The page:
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Andrew Reid

New Blackmagic URSA Mini Pro looks great, but where's the new Pocket Cinema Camera?

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Forever I have been patiently waiting for Blackmagic to give us a sequel to the great story of 2013, where a man called Grant pioneered affordable RAW video for enthusiasts, DSLR shooters and consumers. A huge market. Since the BMCC and Pocket Cinema Camera however they have only focussed on pros. A big pity.

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EOSHD Pro Color for Sony cameras EOSHD Pro LOG for Sony CamerasEOSHD C-LOG and Film Profiles for All Canon DSLRs

Due for a refresh at NAB. :D

 

I made a post a while back about this:

The Pocket was announced April 2013, the Micro was announced April 2015.

Wild speculation: the next Pocket or Micro camera is coming April 2017.

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"Since the BMCC and Pocket Cinema Camera however they have only focussed on pros."

Most of the amateurs will be happy with whatever Panasonic offers for 600euros while those Panasonic's are plug and play and the footage appears without much hassle on their brand new shiny 65" 4K TVs.

Video companies are becoming more specialized because not a lot of people will be buying exotic video cameras with additional equipment to run, and not amateur friendly codecs; and the worst part is that they are NOT taking photos. How many are these specialized amateurs that will create a buying buzz (and absorb the R&D and marketing funds) for a completely new video camera?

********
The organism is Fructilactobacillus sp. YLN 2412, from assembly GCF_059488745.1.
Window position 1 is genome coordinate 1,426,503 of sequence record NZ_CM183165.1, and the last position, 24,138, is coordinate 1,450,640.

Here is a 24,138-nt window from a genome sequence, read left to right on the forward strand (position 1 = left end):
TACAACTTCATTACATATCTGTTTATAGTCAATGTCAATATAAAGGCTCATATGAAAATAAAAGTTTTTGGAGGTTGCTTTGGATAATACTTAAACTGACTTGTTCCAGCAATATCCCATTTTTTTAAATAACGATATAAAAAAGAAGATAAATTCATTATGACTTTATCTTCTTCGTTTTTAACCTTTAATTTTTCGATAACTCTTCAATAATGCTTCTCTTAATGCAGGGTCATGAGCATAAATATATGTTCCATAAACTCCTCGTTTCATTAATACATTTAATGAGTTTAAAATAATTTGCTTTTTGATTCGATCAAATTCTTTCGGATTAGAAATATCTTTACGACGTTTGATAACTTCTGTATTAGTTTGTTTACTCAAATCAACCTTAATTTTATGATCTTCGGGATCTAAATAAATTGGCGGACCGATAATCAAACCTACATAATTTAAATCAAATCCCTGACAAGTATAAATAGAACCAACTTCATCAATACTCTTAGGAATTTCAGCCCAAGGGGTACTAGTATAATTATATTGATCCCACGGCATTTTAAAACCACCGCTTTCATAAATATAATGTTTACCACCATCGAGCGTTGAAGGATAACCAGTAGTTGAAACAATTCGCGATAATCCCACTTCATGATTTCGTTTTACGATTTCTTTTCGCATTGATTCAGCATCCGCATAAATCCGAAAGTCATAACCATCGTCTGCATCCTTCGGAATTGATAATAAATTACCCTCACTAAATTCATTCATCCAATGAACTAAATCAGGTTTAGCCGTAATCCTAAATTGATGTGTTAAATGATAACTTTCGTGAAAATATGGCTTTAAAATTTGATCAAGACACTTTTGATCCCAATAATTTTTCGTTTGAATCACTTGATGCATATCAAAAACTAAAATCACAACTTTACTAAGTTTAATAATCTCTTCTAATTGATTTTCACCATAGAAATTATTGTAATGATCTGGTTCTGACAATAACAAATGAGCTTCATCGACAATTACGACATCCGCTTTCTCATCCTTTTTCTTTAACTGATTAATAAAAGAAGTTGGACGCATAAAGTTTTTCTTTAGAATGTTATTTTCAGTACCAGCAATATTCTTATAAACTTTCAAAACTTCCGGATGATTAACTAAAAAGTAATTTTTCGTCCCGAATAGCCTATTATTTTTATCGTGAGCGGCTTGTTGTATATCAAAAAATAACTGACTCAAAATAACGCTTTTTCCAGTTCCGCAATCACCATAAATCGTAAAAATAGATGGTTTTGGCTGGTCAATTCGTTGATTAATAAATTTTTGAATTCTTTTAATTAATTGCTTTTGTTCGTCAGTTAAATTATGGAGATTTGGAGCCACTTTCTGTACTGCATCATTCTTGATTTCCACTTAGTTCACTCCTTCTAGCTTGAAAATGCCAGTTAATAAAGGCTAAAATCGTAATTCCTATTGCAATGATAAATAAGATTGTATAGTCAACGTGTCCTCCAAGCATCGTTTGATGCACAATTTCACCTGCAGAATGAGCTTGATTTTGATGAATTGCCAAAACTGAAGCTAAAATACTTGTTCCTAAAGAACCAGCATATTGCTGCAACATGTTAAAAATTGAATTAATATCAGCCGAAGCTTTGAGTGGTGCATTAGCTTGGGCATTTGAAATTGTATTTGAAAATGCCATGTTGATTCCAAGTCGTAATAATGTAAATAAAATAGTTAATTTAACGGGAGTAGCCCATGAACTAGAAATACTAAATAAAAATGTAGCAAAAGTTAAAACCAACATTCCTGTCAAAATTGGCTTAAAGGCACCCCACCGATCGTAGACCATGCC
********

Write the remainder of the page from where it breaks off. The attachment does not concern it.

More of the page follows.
My impression was that pocket was good for a lot of indie people (I have seen a few around Europe) but never was the "pocket" camera its name promised. 

I am editing a project with the pocket right now, the whole rig was huge, the second -huge- battery didn't work and my friend lost the last 40 minutes of the performance we were recording and the video files were unnecessary big for such a low budgeted project (80GB for the pocket, and 60GB for the NX cameras with at least 40 minutes additional footage!) and the other cameras we had were around 40-50GB.

Great image, but it was somehow out of place in my opinion. Great idea, poorly manufactured.

If they can really make it a great portable pocket camera, then I will reconsider!

This Ursa is the most interesting camera they ever produced, and the fact that it is available right now is a statement that this time they are really serious.

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43 minutes ago, Andrew Reid said:

Maybe they will have it in stock by NAB, in a crazy plot-line reversal of recent years.

:)

Yes... B&H is stating they should be in stock around March 9... plot twist indeed.

 

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No 'dual recording'! The biggest pity is there's no way to utilize those 4 media slots to record raw and ProRes simultaneously (like Red does). This seems like such a travesty coming from the company that owns Resolve and should recognize the value of online/offline workflows. BlackMagic confirmed with me on the phone that you must choose to record to SD OR CFast and in one format only.

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37 minutes ago, Kisaha said:

"Since the BMCC and Pocket Cinema Camera however they have only focussed on pros."

Most of the amateurs will be happy with whatever Panasonic offers for 600euros while those Panasonic's are plug and play and the footage appears without much hassle on their brand new shiny 65" 4K TVs.

Video companies are becoming more specialized because not a lot of people will be buying exotic video cameras with additional equipment to run, and not amateur friendly codecs; and the worst part is that they are NOT taking photos. How many are these specialized amateurs that will create a buying buzz (and absorb the R&D and marketing funds) for a completely new video camera? 

My impression was that pocket was good for a lot of indie people (I have seen a few around Europe) but never was the "pocket" camera its name promised. 

I am editing a project with the pocket right now, the whole rig was huge, the second -huge- battery didn't work and my friend lost the last 40 minutes of the performance we were recording and the video files were unnecessary big for such a low budgeted project (80GB for the pocket, and 60GB for the NX cameras with at least 40 minutes additional footage!) and the other cameras we had were around 40-50GB.